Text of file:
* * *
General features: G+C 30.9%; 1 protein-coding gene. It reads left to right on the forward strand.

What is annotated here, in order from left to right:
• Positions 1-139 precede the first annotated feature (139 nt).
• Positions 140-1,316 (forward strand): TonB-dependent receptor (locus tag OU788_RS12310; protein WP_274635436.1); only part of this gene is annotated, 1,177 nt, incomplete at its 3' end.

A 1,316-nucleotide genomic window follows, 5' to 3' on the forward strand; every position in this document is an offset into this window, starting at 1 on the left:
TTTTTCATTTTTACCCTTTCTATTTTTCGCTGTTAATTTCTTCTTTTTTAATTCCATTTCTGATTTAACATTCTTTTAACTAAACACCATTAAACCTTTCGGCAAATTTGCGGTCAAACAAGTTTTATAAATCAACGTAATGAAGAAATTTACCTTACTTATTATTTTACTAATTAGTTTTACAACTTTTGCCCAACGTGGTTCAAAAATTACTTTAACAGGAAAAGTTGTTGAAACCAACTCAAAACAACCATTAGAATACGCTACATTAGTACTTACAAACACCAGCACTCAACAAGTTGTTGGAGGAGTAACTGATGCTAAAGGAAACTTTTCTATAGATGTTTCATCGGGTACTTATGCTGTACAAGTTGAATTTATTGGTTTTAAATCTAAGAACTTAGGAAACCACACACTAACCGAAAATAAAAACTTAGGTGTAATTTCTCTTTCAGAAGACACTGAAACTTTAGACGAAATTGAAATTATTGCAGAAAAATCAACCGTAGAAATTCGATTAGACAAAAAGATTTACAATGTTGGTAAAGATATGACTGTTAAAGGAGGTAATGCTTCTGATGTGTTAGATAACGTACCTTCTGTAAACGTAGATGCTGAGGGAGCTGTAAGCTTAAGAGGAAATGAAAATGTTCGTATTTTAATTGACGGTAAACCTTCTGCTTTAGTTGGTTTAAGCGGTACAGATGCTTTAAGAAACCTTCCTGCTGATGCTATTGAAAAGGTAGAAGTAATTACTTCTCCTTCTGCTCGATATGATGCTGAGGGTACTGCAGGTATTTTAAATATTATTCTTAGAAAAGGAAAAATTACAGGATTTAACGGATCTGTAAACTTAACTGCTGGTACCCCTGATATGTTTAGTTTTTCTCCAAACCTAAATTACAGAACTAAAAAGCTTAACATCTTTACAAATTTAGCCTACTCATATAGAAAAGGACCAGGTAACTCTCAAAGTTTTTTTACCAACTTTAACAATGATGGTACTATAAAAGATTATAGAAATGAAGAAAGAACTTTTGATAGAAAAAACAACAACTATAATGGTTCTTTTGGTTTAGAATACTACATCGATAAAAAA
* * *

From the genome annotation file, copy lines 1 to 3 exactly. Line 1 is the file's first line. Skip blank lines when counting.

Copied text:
General features: G+C 30.9%; 1 protein-coding gene. It reads left to right on the forward strand.

What is annotated here, in order from left to right:
• Positions 1-139 precede the first annotated feature (139 nt).